Peonies are available starting in May until July; Dahlias are available July until mid October.
Other flowers often available include: foxglove, lily of the valley, iris, cornflower, ammi, phlox, nicotiana, nigella, and an assortment of other unusual, rare, and unlikely cut flowers and foliage from the gardens, meadows, and woodlands.
Please contact Quill directly for bulk and wholesale orders and to join her weekly wholesale availability list. You can incorporate a bit of American gardening history into your arrangements and support the restoration of an amazing garden while you are at it!. Send your name and e-mail address confirming your interest in cut flower availability to firstname.lastname@example.org.
NYC florists can often find our flowers at 28th St Wholesale Flowers in Manhattan.
Follow Meadowburn Farm on Facebook
Follow Meadowburn Farm on Instagram
If you are in the NYC area, you are invited to hear from Quill next Wednesday evening in a lecture she’s giving entitled “Finding my Way.” It takes place from 6 to 7:30 pm on Wednesday, January 20th.
This is the first in Wave Hill’s 2016 Horticultural Lectures, a winter series hosted by the Friends of Horticulture Committee and devoted to the subject of garden making and garden design and the meaning of our interactions with plants and the natural world.
The series of three lectures continues February 17 with garden writer Marta McDowell; and on March 16th with Katherine Tracey, co-owner of Avant Gardens, a nationally known mail-order nursery and garden design/build firm in Massachusetts (and as you all may remember, the instigator of the Slow Flowers Challenge).
All three talks are held at the New York School of Interior Design in Manhattan. and you can purchase the series ticket for $60/$50 Wave Hill Member or student. Individual lecture tickets are: $25/$20 Wave Hill Member or student. Seating is limited, and advanced reservations are recommended, online or by calling 718.549.3200 x216.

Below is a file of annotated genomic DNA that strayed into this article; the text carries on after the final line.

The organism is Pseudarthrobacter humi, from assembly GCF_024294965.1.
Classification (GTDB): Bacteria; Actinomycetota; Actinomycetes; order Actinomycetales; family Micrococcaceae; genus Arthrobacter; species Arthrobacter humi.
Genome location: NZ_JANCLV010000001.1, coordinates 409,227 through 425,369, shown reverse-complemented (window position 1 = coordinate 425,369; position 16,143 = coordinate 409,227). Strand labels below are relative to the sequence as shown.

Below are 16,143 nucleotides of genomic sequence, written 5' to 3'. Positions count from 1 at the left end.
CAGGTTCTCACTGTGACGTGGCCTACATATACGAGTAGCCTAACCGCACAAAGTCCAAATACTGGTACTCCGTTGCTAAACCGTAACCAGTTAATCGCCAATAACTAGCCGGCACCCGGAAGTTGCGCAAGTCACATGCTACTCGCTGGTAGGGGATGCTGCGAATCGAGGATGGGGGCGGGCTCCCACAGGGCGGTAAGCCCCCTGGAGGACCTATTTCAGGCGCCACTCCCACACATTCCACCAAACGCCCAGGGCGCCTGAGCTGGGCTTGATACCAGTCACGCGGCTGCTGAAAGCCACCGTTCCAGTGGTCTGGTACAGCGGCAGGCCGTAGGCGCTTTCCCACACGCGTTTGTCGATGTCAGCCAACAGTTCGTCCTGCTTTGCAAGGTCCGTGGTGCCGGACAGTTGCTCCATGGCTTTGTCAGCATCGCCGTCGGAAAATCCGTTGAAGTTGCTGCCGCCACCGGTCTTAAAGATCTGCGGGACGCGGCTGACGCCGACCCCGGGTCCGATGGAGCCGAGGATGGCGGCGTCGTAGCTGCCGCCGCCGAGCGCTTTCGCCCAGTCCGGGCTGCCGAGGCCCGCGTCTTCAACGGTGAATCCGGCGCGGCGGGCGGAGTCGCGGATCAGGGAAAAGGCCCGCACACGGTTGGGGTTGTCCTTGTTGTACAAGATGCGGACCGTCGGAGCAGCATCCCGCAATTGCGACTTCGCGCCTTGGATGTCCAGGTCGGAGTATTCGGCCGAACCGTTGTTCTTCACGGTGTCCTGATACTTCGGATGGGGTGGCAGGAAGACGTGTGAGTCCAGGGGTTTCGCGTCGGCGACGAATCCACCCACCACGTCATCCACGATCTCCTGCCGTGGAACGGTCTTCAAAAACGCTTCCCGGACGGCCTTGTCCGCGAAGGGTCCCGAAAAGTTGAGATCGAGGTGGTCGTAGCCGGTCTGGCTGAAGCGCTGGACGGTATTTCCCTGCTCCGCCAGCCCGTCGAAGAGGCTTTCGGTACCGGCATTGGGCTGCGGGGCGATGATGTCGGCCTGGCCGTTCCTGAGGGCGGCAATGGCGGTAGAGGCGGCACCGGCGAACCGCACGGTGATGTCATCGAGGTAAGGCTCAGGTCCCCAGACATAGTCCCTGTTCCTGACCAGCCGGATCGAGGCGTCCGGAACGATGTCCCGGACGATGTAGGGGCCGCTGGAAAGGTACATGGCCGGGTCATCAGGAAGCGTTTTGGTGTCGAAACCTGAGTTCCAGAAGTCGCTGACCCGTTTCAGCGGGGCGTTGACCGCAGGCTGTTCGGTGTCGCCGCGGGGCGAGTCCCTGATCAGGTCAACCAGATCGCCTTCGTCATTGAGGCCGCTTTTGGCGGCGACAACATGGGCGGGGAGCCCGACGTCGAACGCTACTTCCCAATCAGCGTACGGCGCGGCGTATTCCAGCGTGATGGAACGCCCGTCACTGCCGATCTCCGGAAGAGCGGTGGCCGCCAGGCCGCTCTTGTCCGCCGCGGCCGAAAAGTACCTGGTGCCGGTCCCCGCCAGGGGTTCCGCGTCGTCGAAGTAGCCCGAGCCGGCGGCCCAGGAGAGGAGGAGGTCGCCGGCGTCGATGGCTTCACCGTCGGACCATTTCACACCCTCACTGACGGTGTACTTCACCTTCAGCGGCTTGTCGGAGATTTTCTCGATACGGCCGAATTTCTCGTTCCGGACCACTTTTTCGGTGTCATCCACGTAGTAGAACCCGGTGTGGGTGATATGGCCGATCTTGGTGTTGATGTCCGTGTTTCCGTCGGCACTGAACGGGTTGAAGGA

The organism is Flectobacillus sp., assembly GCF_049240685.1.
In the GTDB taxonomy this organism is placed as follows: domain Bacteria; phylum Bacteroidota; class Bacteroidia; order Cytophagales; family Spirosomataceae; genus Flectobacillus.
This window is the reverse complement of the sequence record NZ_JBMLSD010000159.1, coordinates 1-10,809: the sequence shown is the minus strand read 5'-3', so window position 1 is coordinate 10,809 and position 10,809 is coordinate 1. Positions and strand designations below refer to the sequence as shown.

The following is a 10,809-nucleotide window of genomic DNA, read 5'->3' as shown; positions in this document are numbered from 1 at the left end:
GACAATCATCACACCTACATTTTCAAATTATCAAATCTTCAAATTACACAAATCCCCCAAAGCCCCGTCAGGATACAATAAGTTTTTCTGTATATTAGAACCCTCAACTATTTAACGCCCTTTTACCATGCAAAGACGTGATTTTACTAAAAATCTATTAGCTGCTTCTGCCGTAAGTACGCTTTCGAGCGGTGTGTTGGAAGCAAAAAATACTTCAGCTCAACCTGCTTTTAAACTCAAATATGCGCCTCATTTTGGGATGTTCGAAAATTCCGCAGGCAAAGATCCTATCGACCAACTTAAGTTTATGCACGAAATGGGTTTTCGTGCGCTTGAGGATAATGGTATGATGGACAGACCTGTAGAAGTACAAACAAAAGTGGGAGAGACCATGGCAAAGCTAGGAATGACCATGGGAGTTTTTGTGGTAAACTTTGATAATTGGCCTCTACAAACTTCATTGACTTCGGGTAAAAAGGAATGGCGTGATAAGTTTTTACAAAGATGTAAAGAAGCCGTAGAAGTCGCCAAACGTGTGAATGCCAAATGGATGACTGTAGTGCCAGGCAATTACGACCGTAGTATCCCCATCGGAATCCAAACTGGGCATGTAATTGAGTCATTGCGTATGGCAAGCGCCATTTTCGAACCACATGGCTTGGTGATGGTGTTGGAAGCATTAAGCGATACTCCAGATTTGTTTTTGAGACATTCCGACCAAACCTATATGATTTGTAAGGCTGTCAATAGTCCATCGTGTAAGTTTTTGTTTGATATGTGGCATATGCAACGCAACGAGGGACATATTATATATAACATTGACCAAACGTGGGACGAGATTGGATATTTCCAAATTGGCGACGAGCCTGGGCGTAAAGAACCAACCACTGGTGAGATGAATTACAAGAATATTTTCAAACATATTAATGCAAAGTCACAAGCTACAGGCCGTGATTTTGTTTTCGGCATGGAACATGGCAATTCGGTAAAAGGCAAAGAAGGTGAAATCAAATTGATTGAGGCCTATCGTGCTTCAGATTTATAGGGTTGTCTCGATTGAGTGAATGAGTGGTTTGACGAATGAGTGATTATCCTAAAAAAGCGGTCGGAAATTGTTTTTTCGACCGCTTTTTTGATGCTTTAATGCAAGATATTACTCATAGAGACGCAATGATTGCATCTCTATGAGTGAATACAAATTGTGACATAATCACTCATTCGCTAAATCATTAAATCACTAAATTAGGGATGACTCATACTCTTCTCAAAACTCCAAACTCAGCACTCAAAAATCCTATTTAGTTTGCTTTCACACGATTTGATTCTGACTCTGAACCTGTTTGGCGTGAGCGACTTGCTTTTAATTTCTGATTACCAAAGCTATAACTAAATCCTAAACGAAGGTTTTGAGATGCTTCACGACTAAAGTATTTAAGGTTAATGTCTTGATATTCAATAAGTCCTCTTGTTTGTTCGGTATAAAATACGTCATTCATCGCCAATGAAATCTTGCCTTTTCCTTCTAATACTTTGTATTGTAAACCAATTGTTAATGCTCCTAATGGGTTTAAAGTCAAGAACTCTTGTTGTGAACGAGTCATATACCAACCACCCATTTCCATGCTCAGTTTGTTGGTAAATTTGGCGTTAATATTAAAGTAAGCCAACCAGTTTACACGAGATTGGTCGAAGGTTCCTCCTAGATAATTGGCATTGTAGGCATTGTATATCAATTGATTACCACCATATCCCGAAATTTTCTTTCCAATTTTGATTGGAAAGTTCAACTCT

And one more piece of last-minute news: If you haven’t yet heard, next week on January 18th, Ohio flower farmers are gathering in Cinncinati for their second annual “Meet Up.”
You can find all the details on Buckeye Blooms’ event page, where Susan Studer King and others have created a info-packed and inspiring program.
The meeting will take place at Sunny Meadows Flower Farm outside Columbus, thanks to hosts Steve and Gretel Adams. I’ll be there in spirit, via a Slow Flowers surprise package we’re donating for a door prize. When I checked in with Susan earlier this week, she said that the registration is nearing capacity – but if you’re interested in attending, they may be able to squeeze in a couple late entrants.
The Slow Flowers Podcast has been downloaded more than 78,000 times by listeners like you. THANK YOU to each and every one of you for downloading, listening, commenting and sharing. It means so much.
Until next week, you’re invited to join me in putting more American grown flowers on the table, one vase at a time. And If you like what you hear, please consider logging onto Itunes and posting a listener review.
The content and opinions expressed here are either mine alone or those of my guests alone, independent of any podcast sponsor or other person, company or organization.
The Slow Flowers Podcast is engineered and edited by Andrew Wheatley and Hannah Holtgeerts. Learn more about their work at shellandtree.com.